Industrialisation and technology works both to reduce the costs of subsistence and drive down the cost of wages and coincidentally allows wages to rise above “absolute subsistence” to the required level of social subsistence.

The actual source of the higher wages afforded the workers in the advanced countries is derived from 1) The higher costs of subsistence and  the costs of reproduction of a skilled working class capable of functioning in an advanced country. 2) The shrinking portion of wages, no matter how high, in the exchange with capital — in relation to the constant capital — machinery, raw materials, so that wages even ten times those of wage-laborers in less-developed countries are still a smaller portion of the “total input” into capital. Industrialisation and technology works both to reduce the costs of subsistence and drive down the cost of wages and coincidentally allows wages to rise above “absolute subsistence” to the required level of social subsistence. 3) The class struggle. The working class is seen as passive. This is particularly clear in Lenin's conception of the labour aristocracy in terms of workers being 'bought off' rather than in terms of them winning concessions. Where does a wage rise gained by struggle end and a bribe begin? Lenin's theory is to locate the movement towards communism in the contradictions of capital as an objective economic system rather than in the revolutionary self-activity of the working class. The group Wildcat argued  .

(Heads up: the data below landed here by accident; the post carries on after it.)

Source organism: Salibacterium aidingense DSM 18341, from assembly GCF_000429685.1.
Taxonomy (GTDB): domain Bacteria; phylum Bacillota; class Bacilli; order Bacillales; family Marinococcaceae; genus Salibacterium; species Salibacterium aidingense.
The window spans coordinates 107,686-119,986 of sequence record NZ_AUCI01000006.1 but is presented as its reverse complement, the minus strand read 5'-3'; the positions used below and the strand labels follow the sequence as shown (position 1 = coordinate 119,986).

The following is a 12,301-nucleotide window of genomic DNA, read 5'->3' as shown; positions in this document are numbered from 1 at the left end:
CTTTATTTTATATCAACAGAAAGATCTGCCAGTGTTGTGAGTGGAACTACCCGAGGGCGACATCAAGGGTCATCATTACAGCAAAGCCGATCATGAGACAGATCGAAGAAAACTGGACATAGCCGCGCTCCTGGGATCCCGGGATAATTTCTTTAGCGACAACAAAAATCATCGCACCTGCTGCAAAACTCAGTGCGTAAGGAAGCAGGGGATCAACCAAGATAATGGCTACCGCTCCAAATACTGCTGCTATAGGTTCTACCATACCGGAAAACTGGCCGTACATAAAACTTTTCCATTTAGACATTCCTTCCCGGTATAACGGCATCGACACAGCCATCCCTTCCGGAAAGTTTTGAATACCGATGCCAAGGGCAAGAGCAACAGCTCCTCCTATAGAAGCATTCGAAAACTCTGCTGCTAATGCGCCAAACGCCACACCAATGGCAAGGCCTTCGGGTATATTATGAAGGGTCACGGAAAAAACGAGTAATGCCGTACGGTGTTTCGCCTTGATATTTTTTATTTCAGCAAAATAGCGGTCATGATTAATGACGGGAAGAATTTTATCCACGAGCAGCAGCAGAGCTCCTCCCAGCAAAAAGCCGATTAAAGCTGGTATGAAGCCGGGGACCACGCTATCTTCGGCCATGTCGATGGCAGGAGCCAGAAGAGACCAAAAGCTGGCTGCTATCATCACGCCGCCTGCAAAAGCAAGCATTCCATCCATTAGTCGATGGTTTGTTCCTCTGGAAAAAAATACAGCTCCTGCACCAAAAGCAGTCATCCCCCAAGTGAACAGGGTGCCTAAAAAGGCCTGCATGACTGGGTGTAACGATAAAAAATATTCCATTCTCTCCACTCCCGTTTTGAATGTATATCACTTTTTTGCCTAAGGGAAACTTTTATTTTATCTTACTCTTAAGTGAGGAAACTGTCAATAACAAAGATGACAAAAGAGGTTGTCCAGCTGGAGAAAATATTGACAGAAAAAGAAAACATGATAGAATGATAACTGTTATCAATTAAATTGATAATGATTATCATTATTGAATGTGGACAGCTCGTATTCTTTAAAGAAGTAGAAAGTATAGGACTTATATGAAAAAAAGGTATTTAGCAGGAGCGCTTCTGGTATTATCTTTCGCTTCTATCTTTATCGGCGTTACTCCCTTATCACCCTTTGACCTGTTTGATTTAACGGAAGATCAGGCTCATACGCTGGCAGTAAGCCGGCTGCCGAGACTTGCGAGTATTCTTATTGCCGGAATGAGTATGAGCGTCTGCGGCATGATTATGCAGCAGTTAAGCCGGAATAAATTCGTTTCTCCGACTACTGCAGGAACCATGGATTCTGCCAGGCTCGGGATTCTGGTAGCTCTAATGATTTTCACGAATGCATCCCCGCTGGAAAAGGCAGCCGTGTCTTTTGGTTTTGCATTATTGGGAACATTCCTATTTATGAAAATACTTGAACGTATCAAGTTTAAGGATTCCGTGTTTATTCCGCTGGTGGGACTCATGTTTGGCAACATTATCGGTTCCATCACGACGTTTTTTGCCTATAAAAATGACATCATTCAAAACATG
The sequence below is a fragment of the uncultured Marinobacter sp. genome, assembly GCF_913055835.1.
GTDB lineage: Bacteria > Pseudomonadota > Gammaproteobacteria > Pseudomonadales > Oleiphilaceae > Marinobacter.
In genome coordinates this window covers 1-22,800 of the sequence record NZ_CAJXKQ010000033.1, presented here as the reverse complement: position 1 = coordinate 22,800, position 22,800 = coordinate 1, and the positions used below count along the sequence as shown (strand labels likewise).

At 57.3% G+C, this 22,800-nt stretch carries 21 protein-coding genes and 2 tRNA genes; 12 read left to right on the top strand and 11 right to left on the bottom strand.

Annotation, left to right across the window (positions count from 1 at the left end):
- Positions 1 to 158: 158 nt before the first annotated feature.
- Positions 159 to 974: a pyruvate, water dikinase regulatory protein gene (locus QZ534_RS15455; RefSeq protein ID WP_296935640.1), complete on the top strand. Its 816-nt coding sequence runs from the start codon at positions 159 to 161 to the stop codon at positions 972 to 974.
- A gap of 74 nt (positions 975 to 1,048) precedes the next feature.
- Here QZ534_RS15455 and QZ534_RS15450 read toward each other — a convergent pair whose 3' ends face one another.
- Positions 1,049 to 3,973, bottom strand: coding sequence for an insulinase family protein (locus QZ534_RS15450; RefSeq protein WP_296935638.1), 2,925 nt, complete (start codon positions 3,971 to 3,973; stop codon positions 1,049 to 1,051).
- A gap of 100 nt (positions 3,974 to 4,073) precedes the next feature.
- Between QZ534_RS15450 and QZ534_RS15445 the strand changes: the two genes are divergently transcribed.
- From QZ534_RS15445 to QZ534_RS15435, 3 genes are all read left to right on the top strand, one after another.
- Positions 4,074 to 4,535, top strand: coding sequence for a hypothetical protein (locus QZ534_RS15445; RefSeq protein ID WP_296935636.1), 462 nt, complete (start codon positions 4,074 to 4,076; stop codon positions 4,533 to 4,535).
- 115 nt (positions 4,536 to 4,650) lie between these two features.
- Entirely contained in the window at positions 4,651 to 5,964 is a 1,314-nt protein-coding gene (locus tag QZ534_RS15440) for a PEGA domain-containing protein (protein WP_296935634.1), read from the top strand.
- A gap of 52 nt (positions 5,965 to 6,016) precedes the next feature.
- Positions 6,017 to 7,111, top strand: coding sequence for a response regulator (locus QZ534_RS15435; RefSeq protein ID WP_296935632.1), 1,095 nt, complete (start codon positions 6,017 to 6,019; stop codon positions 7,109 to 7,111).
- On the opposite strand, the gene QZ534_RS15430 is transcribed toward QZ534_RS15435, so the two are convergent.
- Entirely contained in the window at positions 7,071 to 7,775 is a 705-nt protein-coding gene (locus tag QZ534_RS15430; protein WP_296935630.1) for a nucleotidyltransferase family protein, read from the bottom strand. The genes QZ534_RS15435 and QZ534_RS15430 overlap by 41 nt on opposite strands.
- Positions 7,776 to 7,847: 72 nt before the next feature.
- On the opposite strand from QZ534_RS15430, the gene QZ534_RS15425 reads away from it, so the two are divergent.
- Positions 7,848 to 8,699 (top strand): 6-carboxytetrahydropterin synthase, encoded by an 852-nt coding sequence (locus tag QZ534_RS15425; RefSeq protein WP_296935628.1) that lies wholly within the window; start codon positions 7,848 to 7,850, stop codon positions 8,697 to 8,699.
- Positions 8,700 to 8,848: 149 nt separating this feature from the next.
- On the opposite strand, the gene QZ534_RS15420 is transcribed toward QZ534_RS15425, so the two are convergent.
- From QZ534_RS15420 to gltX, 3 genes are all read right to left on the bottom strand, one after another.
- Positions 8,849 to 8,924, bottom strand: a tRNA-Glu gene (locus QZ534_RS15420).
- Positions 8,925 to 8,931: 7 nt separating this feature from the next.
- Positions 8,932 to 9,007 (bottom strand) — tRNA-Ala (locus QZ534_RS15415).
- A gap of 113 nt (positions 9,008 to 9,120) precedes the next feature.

"Lenin argued that Imperialism was in part a conscious strategy to buy off the working classes in the Imperialist countries. His evidence consists of one quote from arch-imperialist Cecil Rhodes, and one from Engels to the effect that the workers of England "merrily share the feast" of its colonies...From Rhodes' opinion that Imperialism would help avoid revolution in Britain, Lenin derived his theory of the Labour Aristocracy...Lenin's position was not a mistake. The Labour Aristocracy theory had the political purpose of enabling the Bolsheviks to argue for the workers in the colonies to form united fronts with their local ruling classes against Imperialism. This in turn had the aim of dividing the working class internationally, and turning it into cannon fodder for capitalist war."
http://libcom.org/library/new-world-order-rhetoric-and-reality-wildcat